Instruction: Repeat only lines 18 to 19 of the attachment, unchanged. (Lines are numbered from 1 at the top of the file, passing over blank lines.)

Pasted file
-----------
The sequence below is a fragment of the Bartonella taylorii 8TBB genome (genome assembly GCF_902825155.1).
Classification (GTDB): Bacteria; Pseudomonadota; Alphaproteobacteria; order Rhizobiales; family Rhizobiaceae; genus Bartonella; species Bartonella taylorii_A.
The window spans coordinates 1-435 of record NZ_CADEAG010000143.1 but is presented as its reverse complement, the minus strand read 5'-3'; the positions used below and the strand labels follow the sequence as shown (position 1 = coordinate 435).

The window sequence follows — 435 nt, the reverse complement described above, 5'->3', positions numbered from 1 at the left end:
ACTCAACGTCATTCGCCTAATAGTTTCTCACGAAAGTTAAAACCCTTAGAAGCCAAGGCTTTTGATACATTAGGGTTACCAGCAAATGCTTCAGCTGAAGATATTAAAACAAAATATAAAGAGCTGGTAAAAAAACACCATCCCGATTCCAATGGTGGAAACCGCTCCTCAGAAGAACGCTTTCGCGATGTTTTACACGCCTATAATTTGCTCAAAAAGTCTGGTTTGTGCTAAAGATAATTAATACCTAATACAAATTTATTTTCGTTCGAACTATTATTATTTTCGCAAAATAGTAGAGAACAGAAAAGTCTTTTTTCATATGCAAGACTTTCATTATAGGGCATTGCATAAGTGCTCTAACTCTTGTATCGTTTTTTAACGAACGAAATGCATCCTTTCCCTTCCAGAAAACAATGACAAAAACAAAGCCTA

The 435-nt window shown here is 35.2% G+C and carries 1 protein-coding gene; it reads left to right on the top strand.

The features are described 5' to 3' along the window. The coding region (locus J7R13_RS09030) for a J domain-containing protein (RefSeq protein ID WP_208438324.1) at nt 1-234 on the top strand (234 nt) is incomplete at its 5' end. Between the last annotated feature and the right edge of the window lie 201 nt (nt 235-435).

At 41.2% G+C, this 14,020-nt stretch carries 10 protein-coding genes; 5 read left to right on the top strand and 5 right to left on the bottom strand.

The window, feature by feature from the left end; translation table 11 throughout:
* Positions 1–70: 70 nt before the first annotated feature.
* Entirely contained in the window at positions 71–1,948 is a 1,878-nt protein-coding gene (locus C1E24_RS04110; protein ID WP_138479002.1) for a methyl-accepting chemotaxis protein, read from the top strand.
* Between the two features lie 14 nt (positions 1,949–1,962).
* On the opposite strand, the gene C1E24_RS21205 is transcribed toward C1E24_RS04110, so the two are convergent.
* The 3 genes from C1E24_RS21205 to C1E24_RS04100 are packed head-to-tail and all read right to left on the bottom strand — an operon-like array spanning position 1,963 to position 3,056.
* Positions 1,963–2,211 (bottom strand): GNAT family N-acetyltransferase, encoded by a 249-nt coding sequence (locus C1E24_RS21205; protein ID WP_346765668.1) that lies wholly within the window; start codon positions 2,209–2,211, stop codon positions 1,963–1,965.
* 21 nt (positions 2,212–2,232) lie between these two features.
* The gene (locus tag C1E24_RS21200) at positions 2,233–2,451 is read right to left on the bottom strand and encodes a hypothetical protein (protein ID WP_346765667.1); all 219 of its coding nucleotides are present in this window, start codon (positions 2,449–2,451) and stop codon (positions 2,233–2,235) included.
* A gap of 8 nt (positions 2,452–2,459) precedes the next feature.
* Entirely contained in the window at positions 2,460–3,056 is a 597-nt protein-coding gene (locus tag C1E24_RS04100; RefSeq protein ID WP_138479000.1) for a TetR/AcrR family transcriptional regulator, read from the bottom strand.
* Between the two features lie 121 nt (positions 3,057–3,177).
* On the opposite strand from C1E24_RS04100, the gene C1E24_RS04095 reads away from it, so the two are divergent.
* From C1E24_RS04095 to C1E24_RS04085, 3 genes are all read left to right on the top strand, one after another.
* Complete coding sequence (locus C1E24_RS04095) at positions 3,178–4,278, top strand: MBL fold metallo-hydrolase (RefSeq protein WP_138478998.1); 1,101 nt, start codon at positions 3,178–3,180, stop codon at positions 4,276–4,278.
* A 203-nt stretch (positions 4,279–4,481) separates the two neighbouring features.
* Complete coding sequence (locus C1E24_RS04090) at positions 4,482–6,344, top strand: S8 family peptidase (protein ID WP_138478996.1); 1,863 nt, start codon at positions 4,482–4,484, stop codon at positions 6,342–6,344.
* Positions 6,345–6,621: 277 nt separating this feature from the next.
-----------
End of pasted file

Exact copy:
* A gap of 8 nt (positions 2,452–2,459) precedes the next feature.
* Entirely contained in the window at positions 2,460–3,056 is a 597-nt protein-coding gene (locus tag C1E24_RS04100; RefSeq protein ID WP_138479000.1) for a TetR/AcrR family transcriptional regulator, read from the bottom strand.